April 2013

by Ken DeBarth

It is that time of year again! Spring is here and it is time to go fish­ing. After the long winter, you are probably anxious to get out on the beach and to start the year with a memo­rable catch.

April and May are great time to fish Ocracoke’s waters. The red drum and bluefish are very active in the spring. The big drum that have spent the winter in the ocean will move to the beaches to feed and into the sounds to breed and spend the summer. Bluefish that moved south in the fall are following the warming water temperatures north again. Big specimens of both species are available in the spring.

With a very few excep­tions, fish are cold-blooded animals. This means their metabolic processes, needs and demands are depen­dent on their environ­ment. The cold water tem­peratures of winter slow a fish’s metabolism which means they do not require as much food to survive. In the spring, as the water temperature rises, a fish’s metabolism will speed up and they require more food to meet this demand. What this means to you is hungry fish aggressively feeding.

Big drum spend the win­ter in the ocean and move through the inlets into the sounds in the spring. April is the main month for this migration. Even though the drum move through the inlets, they can be caught anywhere along the beach in the spring.

Use large pieces of fresh cut mullet on 4/0 to 6/0 cir­cle hooks on a bottom rig. Crabs are good bait, too, but it is sometimes hard to find crabs for bait.

Circle hooks move to the corner of the fish’s mouth before hooking the fish. This prevents deep internal injury to the fish and allows you to release a healthy fish to breed and hopefully to be caught again. When fish­ing a circle hook, allow the fish to run with the bait and then slowly pick up the ten­sion on the line and begin to reel. Jerking the line to set the hook like you would with a “J” hook will pull the circle hook out of the fish’s mouth preventing a hook-up. If this doesn’t make sense, ask someone at the tackle shop or another an­gler to show you how this works.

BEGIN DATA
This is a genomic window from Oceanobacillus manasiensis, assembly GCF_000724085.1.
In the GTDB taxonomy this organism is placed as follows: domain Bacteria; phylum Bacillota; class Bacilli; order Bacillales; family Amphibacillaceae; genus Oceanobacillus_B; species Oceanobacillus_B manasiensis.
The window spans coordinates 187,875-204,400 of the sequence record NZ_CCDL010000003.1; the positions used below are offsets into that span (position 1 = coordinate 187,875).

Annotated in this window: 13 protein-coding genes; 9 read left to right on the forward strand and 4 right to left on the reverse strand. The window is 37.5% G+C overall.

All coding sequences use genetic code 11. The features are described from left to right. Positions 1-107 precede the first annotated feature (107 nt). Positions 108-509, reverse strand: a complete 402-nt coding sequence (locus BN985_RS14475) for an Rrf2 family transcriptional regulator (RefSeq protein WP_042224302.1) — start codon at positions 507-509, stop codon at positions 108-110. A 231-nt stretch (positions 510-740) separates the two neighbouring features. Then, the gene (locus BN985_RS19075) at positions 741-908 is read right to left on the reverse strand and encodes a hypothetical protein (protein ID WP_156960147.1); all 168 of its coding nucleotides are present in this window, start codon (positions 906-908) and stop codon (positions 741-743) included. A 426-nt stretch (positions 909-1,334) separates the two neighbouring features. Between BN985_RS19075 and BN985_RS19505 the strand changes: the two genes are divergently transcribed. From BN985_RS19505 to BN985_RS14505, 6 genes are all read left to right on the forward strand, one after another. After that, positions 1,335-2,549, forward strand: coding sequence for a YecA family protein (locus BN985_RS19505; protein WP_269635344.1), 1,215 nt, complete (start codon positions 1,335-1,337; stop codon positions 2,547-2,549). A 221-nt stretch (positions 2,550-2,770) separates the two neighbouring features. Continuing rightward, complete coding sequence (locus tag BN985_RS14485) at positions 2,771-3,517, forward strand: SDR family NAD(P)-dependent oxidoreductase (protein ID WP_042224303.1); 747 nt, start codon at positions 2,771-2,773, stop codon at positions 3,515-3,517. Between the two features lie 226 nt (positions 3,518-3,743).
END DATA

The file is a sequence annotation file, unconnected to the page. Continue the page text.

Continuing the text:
Be sure your bait is fresh. You want a lot of blood, oil and scent in the water. Se­rious drum anglers will re­place their baits every 20 to 30 minutes.

April brings some of the year’s biggest bluefish to the beach. Blues are very aggressive feeders.. Larger blues will not hesitate to eat smaller blues so they travel in schools of like sized fish.

Use the same bait and rigs for blues that you use for drum.

It is a good idea to keep a second (or third) rod rigged with a metal casting lure like a Hopkins, SlingSilver, or Gotcha ready. Occasion­ally a school of surface-feeding blues will suddenly appear and you need to be ready for the quick shift to lures. Casting a lure into a school of jumping, slashing, feeding blues is not only very exciting, it is very pro­ductive.

Watch the birds. They will follow schools of bait and predator fish. Cast lures toward the birds, and it is a good idea to keep a bottom-bait rig in that area as well.

Be sure to check size and bag limits. Anglers can keep one drum per day be­tween 18” and 27”; smaller and larger fish must be re­leased unharmed. Blues do not have a size limit but bag limits vary based on the size of the fish.

Spring is great time to fish the waters around Oc­racoke! Good luck and tight lines!

Ken DeBarth lives and fishes on Ocracoke Island.

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